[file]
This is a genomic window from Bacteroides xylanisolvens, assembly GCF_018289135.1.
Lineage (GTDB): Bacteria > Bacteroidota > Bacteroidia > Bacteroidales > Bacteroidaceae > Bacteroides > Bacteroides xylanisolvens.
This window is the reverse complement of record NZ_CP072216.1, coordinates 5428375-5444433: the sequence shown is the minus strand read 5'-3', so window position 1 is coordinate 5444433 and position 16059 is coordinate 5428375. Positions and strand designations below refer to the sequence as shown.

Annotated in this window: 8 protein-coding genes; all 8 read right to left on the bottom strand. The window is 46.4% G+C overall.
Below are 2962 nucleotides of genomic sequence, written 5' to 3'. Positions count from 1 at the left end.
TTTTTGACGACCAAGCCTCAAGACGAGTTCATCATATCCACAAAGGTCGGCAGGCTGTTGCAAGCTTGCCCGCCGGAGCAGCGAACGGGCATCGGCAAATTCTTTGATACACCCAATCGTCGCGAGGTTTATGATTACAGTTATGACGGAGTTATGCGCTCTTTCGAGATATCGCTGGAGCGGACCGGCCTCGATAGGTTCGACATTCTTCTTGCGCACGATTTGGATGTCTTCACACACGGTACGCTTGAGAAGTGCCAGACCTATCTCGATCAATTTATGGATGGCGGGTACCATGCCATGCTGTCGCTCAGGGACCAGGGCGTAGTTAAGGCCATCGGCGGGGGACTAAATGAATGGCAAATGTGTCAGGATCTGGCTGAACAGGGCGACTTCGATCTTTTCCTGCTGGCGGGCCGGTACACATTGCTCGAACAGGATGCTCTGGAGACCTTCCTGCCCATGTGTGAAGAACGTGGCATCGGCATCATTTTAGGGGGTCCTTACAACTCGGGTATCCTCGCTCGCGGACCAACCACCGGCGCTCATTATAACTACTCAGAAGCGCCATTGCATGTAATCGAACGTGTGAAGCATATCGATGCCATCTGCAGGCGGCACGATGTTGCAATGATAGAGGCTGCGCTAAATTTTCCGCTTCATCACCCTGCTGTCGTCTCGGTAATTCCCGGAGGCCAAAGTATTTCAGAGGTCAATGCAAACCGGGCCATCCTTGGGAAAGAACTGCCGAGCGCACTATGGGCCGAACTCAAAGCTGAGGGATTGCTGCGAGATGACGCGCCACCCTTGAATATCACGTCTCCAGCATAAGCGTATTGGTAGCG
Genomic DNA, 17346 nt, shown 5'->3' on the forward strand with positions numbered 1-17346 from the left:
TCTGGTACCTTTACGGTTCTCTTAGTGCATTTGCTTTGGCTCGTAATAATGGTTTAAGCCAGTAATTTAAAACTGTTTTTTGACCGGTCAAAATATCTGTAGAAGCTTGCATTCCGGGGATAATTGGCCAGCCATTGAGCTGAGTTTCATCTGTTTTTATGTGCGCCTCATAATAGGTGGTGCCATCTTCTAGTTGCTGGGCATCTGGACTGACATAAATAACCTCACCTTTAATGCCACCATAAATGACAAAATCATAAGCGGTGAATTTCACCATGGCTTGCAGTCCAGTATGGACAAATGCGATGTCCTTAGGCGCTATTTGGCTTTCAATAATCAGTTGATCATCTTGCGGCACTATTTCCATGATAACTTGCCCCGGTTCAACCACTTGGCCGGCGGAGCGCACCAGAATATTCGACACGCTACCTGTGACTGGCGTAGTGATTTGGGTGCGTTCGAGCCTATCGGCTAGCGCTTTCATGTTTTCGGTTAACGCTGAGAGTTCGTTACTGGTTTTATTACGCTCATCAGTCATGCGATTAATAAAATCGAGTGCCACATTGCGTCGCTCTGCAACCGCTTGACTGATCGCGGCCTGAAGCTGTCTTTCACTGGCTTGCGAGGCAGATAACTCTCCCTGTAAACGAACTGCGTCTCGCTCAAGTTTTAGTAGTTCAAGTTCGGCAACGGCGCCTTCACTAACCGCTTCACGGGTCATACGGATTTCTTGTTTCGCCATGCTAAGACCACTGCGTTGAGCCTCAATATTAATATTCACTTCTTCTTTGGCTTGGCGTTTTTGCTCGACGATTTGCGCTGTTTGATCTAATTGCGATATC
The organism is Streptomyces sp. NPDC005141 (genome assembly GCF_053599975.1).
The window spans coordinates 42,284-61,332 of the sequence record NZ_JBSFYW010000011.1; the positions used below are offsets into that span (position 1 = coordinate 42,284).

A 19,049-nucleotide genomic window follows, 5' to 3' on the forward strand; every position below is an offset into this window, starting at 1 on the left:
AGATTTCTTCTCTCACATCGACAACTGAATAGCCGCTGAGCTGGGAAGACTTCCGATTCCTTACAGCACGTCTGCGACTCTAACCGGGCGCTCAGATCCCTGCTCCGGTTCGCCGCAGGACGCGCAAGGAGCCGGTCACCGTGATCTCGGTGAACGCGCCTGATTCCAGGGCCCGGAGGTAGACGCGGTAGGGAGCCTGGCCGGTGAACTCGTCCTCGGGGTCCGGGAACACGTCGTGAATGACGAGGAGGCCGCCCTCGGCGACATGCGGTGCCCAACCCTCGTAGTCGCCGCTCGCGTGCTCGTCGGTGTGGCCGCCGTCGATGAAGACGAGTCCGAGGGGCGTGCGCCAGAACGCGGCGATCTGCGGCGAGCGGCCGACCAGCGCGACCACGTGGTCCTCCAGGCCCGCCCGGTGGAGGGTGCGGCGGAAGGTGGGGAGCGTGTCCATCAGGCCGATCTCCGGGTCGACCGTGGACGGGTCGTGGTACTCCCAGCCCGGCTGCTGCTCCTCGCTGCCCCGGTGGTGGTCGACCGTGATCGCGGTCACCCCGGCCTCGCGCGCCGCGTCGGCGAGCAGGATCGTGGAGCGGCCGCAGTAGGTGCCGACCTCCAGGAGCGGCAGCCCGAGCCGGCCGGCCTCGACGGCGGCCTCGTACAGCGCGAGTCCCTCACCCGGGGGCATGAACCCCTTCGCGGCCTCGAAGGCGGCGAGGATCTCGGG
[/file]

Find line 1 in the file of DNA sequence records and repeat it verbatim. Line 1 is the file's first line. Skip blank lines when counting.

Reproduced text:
This is a genomic window from Bacteroides xylanisolvens, assembly GCF_018289135.1.